PORTLAND, Ore. (KOIN) — As some people look to add a pet to their family around the holidays, one local woman has a word of warning to watch out for your money and to be on the lookout for convincing scams.

Deborah Geiser of Hillsboro had her heart set on getting a teacup Yorkie. That particular breed can run as high as $5,000.

“I want a puppy so bad, but what do I do?” she wondered.

Like many people, Geiser turned to the internet for answers. Online, she found a pup for around $600.

After filling out the online form, Geiser immediately got a text from someone claiming to be the breeder. Following an initial payment, she started getting emails from the supposed transporter — saying there were unforeseen shipment costs.

First, it was an additional $810 for a crate. Next, it was $390 for an anti-pressure vaccine and another $400 for documents, followed by a $790 permit fee and an additional $790 for expired insurance, racking her bill up into the thousands.

“When the dog didn’t show up, that’s when I knew,” Geiser explained. “No, this is a scam, and they just want more money from me.”

Pet scams remain consistently profitable for scammers, in part because their multi-tiered setup allows them to convincingly go back to a consumer several times to ask for money.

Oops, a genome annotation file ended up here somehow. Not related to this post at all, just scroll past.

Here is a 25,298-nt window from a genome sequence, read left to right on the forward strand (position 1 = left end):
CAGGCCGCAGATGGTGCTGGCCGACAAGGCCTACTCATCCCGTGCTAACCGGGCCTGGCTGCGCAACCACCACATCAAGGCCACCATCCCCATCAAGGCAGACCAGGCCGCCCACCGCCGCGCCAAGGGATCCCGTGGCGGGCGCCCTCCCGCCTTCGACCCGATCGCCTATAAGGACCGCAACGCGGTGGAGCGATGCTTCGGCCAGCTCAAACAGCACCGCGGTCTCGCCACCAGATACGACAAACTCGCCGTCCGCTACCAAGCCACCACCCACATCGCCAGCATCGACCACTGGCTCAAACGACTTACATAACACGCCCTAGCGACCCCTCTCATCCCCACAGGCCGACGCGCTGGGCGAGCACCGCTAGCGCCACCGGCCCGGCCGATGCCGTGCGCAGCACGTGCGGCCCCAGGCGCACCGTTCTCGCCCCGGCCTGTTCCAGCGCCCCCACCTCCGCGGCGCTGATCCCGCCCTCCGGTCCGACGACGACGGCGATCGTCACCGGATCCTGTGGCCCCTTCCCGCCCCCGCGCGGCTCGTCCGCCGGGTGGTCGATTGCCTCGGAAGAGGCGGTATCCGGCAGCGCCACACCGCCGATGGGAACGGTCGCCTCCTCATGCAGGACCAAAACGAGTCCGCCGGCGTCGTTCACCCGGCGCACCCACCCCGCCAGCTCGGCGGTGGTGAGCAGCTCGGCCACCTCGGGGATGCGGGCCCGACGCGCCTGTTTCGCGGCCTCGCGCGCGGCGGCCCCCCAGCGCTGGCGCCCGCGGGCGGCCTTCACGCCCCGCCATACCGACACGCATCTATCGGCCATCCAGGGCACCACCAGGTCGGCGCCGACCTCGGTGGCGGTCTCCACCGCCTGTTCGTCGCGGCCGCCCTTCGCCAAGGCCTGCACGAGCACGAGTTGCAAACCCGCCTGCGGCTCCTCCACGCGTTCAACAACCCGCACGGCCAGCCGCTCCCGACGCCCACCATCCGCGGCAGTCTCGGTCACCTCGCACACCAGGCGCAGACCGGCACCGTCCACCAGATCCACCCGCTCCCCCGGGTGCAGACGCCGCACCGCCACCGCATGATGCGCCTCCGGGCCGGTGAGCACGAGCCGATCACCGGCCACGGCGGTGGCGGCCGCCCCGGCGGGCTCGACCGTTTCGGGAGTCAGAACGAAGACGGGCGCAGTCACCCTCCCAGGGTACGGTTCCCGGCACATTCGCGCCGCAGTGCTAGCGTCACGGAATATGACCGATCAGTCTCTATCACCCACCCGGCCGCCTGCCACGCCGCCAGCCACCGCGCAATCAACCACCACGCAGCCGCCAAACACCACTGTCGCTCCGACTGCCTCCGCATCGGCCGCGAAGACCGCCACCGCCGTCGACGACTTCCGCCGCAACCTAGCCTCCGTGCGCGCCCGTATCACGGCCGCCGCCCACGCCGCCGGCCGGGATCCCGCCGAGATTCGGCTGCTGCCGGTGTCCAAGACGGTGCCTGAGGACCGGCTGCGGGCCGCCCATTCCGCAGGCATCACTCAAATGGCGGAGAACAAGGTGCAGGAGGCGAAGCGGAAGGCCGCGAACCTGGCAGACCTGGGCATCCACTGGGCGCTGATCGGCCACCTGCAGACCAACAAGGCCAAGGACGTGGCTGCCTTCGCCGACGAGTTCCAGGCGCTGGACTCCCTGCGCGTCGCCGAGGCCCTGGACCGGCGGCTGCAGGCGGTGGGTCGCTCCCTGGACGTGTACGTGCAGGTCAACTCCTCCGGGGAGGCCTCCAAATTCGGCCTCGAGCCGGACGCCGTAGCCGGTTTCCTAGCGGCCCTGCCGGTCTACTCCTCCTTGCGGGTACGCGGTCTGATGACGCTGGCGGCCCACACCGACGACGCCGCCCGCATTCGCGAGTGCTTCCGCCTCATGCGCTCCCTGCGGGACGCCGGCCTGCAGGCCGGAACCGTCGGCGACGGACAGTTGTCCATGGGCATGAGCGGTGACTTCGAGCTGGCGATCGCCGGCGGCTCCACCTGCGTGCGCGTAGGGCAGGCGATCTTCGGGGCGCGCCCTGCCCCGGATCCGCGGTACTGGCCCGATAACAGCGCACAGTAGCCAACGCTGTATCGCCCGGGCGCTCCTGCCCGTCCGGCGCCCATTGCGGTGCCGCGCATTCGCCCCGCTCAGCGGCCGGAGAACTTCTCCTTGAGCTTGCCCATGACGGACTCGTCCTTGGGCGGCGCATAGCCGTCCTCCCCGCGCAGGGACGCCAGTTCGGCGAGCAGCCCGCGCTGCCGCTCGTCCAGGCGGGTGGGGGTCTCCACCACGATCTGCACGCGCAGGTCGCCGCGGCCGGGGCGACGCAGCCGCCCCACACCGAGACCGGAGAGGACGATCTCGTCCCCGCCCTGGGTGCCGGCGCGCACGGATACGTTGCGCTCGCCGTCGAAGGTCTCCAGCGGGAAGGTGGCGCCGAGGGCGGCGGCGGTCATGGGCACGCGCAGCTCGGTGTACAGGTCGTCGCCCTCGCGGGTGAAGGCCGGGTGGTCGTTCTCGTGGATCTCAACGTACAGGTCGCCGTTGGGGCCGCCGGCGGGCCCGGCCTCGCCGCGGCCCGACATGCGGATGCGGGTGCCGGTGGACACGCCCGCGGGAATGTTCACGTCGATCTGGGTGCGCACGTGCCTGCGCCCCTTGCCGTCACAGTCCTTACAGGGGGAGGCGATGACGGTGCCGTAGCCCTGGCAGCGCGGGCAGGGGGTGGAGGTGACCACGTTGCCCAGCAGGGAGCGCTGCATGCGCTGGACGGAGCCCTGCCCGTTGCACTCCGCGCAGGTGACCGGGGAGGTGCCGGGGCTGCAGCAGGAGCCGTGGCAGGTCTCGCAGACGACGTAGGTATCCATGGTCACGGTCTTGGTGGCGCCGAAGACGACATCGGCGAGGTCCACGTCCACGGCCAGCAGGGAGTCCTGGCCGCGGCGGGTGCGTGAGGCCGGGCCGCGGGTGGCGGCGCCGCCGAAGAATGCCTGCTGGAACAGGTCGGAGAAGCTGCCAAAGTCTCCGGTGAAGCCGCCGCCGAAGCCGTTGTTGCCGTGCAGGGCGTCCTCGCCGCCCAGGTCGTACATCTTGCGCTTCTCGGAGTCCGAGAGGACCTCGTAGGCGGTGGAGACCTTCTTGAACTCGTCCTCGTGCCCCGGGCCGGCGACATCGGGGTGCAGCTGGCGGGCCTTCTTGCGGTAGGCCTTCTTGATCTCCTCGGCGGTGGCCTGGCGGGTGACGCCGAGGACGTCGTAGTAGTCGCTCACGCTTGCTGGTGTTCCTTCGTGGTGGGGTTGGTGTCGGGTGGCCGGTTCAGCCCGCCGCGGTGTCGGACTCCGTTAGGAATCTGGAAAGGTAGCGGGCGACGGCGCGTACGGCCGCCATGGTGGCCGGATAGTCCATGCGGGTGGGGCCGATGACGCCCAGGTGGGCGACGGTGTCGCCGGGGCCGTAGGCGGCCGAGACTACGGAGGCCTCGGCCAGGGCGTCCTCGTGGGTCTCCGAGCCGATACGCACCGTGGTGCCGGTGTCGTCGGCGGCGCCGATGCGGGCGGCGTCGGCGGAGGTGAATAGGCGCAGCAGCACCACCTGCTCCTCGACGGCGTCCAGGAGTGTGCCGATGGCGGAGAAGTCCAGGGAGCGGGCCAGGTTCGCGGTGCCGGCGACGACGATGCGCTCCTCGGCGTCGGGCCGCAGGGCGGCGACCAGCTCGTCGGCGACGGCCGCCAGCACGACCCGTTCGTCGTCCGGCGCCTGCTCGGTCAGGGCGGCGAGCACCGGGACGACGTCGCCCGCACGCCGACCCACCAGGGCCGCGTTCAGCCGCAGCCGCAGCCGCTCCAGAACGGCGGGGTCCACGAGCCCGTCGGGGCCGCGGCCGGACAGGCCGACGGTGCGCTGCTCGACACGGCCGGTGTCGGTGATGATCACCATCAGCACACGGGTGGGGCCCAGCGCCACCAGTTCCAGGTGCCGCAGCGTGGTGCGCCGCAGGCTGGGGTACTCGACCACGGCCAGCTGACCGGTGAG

“If you’re searching for a pet online, a lot of times you’re going to end up on a scam website,” the Better Business Bureau’s Rebecca Barr said.

In 2022 alone, the BBB reports Oregonians have lost nearly $23,000 to pet scams like Geiser’s.

“The best thing to do is if you do see a picture of a puppy or a cat that you’re looking to add to your family is do a reverse google image search for that photo and see if it’s ending up on other websites,” Barr explained. “Because that’s what con artists do.”

The BBB said individuals should meet the pet in person before paying, and if breeders are out of state, insist on doing a video call to ensure the pet is real.

“It’s heartbreaking,” Geiser said. “I mean, you just get your heart set on this one particular dog, and then it turns out that it doesn’t even exist.”

Fortunately for her, there was a sweet ending to this bitter start — as she was eventually able to find someone selling a teacup Yorkie locally.